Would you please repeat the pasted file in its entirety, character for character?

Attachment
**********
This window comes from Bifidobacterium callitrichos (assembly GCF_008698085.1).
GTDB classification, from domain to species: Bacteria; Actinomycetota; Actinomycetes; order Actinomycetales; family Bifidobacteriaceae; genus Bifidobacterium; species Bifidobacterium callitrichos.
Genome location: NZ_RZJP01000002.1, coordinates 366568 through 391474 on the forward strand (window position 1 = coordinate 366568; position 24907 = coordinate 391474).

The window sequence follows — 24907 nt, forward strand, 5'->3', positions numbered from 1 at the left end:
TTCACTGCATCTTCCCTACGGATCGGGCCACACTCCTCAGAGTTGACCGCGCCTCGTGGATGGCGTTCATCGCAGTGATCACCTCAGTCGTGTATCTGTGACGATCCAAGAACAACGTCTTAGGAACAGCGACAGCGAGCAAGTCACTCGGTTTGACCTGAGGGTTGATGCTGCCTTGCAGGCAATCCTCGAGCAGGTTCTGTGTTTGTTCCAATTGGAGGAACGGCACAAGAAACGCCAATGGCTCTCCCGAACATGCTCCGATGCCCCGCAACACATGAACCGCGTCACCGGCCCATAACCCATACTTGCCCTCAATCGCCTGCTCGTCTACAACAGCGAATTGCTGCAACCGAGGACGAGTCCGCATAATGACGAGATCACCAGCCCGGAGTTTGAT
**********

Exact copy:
This window comes from Bifidobacterium callitrichos (assembly GCF_008698085.1).
GTDB classification, from domain to species: Bacteria; Actinomycetota; Actinomycetes; order Actinomycetales; family Bifidobacteriaceae; genus Bifidobacterium; species Bifidobacterium callitrichos.
Genome location: NZ_RZJP01000002.1, coordinates 366568 through 391474 on the forward strand (window position 1 = coordinate 366568; position 24907 = coordinate 391474).

The window sequence follows — 24907 nt, forward strand, 5'->3', positions numbered from 1 at the left end:
TTCACTGCATCTTCCCTACGGATCGGGCCACACTCCTCAGAGTTGACCGCGCCTCGTGGATGGCGTTCATCGCAGTGATCACCTCAGTCGTGTATCTGTGACGATCCAAGAACAACGTCTTAGGAACAGCGACAGCGAGCAAGTCACTCGGTTTGACCTGAGGGTTGATGCTGCCTTGCAGGCAATCCTCGAGCAGGTTCTGTGTTTGTTCCAATTGGAGGAACGGCACAAGAAACGCCAATGGCTCTCCCGAACATGCTCCGATGCCCCGCAACACATGAACCGCGTCACCGGCCCATAACCCATACTTGCCCTCAATCGCCTGCTCGTCTACAACAGCGAATTGCTGCAACCGAGGACGAGTCCGCATAATGACGAGATCACCAGCCCGGAGTTTGAT